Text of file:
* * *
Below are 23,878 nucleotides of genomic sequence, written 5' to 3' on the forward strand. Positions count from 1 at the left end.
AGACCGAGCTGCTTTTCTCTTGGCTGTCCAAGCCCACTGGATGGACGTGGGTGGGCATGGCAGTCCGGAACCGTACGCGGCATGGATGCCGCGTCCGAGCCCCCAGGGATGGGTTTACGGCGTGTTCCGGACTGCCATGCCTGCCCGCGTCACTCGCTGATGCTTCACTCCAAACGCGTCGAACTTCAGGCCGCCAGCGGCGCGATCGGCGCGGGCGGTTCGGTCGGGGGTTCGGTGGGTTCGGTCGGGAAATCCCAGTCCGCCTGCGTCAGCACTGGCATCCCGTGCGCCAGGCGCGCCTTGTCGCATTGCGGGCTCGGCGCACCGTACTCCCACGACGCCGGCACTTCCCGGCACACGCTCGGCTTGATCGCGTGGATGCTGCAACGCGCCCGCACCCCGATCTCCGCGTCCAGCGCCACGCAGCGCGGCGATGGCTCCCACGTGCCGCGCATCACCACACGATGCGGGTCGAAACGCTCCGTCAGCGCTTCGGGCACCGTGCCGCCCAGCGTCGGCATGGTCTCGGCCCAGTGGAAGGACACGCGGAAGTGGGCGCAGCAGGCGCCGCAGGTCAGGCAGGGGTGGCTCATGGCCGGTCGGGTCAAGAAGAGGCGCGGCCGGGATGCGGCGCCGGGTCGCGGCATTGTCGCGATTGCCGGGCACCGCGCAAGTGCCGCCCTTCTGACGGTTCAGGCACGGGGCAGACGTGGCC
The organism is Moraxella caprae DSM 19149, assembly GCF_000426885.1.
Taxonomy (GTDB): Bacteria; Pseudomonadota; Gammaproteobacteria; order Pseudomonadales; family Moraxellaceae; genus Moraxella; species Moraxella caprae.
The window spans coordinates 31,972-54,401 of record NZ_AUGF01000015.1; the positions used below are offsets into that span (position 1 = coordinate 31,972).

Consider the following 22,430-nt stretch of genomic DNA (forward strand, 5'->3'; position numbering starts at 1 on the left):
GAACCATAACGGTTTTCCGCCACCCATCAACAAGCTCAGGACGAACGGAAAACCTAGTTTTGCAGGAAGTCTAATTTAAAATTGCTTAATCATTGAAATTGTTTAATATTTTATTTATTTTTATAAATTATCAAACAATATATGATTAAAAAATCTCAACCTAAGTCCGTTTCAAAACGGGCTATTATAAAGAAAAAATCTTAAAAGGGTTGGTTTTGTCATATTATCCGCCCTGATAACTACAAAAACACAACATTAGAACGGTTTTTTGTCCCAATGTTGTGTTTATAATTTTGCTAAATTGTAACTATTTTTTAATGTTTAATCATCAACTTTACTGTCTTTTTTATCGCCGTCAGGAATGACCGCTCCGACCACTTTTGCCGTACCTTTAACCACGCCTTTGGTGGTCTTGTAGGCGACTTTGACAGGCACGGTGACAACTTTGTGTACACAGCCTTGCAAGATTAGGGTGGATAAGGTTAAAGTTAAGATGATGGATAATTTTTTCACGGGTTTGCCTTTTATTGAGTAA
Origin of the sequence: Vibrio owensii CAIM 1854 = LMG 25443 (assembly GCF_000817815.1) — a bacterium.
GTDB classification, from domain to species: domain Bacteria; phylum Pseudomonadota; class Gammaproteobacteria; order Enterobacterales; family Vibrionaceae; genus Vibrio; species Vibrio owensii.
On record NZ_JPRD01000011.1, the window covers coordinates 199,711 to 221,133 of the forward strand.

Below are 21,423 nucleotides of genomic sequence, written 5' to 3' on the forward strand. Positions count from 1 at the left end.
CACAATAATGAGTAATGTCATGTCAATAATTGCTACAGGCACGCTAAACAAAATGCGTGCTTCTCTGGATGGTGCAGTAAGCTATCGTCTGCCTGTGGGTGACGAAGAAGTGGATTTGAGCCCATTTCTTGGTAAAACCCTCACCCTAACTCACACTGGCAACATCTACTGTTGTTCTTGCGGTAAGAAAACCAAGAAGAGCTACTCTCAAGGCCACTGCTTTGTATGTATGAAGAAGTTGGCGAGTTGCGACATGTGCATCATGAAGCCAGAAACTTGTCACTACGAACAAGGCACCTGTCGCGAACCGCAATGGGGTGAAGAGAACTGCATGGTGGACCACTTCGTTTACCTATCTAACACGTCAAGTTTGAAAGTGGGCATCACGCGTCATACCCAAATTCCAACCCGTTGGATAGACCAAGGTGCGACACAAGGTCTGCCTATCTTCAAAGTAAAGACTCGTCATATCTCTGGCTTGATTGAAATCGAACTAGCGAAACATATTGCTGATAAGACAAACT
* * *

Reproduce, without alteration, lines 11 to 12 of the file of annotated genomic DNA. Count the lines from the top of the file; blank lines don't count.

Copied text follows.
Below are 21,423 nucleotides of genomic sequence, written 5' to 3' on the forward strand. Positions count from 1 at the left end.
CACAATAATGAGTAATGTCATGTCAATAATTGCTACAGGCACGCTAAACAAAATGCGTGCTTCTCTGGATGGTGCAGTAAGCTATCGTCTGCCTGTGGGTGACGAAGAAGTGGATTTGAGCCCATTTCTTGGTAAAACCCTCACCCTAACTCACACTGGCAACATCTACTGTTGTTCTTGCGGTAAGAAAACCAAGAAGAGCTACTCTCAAGGCCACTGCTTTGTATGTATGAAGAAGTTGGCGAGTTGCGACATGTGCATCATGAAGCCAGAAACTTGTCACTACGAACAAGGCACCTGTCGCGAACCGCAATGGGGTGAAGAGAACTGCATGGTGGACCACTTCGTTTACCTATCTAACACGTCAAGTTTGAAAGTGGGCATCACGCGTCATACCCAAATTCCAACCCGTTGGATAGACCAAGGTGCGACACAAGGTCTGCCTATCTTCAAAGTAAAGACTCGTCATATCTCTGGCTTGATTGAAATCGAACTAGCGAAACATATTGCTGATAAGACAAACT